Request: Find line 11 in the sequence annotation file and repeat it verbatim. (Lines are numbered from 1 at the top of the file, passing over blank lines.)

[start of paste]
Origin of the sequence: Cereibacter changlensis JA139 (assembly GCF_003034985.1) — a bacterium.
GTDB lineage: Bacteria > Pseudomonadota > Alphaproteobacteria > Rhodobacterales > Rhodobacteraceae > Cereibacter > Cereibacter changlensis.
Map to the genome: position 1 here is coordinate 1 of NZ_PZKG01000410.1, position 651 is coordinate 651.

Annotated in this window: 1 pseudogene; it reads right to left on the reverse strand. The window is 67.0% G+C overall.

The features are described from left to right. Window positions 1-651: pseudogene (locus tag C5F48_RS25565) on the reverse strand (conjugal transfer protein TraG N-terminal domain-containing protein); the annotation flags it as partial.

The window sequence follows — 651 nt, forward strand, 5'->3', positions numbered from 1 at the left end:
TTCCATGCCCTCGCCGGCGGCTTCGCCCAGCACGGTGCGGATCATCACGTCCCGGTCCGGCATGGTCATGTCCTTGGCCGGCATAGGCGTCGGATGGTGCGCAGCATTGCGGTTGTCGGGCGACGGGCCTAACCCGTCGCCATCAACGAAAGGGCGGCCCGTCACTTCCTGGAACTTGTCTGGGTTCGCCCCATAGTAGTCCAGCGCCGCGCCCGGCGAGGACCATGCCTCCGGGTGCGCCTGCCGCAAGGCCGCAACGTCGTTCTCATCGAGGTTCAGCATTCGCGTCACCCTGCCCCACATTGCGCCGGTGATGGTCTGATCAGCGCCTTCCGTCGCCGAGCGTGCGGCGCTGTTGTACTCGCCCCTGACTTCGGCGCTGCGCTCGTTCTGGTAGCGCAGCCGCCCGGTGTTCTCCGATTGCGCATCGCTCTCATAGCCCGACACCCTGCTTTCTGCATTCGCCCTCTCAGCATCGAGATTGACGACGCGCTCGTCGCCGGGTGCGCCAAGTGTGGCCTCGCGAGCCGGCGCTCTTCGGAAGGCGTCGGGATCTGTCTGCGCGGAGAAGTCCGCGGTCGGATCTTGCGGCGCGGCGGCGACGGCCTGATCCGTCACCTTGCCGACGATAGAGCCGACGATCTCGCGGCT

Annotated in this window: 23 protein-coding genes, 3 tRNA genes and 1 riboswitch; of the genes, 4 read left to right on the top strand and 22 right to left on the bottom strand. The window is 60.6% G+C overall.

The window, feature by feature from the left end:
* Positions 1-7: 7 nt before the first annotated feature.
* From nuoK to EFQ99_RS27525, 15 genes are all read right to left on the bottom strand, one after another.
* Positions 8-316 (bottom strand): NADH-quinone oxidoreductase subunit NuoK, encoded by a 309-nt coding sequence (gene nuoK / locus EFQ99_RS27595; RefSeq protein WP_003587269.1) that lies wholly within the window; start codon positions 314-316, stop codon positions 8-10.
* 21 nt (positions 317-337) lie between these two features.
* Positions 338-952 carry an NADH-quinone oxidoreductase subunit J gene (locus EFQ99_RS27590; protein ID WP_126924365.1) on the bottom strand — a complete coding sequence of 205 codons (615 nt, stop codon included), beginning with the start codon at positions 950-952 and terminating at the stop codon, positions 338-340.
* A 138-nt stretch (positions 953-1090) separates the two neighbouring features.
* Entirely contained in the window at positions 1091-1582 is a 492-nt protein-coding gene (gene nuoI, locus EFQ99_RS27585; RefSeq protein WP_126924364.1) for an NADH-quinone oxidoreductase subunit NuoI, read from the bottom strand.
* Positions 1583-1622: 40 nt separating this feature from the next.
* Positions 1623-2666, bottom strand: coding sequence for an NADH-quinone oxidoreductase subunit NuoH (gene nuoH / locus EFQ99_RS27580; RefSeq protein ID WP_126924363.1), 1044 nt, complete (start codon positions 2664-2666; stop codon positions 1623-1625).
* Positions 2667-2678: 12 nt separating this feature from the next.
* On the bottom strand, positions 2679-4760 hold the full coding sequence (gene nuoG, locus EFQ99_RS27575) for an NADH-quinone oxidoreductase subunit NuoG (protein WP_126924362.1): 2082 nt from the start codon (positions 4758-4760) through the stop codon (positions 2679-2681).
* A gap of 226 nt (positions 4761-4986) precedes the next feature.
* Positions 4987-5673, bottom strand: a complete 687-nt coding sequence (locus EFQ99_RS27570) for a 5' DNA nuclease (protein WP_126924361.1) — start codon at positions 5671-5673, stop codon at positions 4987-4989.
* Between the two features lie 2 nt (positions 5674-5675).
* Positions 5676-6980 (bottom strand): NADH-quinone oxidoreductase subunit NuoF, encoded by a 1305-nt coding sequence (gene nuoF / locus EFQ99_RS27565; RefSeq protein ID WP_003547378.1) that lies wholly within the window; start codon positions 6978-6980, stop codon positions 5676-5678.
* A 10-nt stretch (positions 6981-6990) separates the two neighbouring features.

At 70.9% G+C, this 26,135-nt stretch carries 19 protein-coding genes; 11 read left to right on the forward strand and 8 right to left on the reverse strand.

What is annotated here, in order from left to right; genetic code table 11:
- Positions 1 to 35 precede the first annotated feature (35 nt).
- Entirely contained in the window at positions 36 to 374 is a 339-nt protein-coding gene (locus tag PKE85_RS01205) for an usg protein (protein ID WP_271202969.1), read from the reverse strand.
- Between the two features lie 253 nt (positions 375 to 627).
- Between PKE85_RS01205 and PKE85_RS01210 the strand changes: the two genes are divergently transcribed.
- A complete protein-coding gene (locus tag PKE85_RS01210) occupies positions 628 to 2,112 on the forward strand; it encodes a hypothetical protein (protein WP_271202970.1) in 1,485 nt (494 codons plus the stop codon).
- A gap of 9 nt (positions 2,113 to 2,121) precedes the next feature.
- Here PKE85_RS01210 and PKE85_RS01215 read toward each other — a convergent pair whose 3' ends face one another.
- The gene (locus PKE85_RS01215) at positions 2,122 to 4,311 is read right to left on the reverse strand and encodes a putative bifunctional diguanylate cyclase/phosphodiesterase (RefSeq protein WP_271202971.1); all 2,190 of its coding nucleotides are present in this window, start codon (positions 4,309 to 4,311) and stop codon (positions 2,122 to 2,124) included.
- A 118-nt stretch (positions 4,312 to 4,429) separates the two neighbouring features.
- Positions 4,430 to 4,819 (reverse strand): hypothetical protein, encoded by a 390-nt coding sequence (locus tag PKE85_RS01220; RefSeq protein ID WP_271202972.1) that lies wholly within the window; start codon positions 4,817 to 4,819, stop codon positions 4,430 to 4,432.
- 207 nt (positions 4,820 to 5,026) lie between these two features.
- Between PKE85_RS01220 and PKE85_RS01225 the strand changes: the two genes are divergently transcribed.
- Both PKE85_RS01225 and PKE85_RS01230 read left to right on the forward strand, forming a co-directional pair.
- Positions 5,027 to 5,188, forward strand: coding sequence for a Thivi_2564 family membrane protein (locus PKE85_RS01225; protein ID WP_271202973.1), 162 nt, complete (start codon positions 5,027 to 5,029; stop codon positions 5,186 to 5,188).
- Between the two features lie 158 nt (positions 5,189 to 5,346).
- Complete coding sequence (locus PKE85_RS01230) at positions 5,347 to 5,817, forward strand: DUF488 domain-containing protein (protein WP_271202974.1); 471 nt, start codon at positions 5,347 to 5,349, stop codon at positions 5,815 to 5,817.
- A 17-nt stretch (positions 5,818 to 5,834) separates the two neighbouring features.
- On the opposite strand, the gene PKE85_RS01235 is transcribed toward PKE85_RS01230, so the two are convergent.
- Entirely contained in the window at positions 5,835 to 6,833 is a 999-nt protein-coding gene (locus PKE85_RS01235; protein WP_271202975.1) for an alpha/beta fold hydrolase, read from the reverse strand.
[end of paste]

* From nuoK to EFQ99_RS27525, 15 genes are all read right to left on the bottom strand, one after another.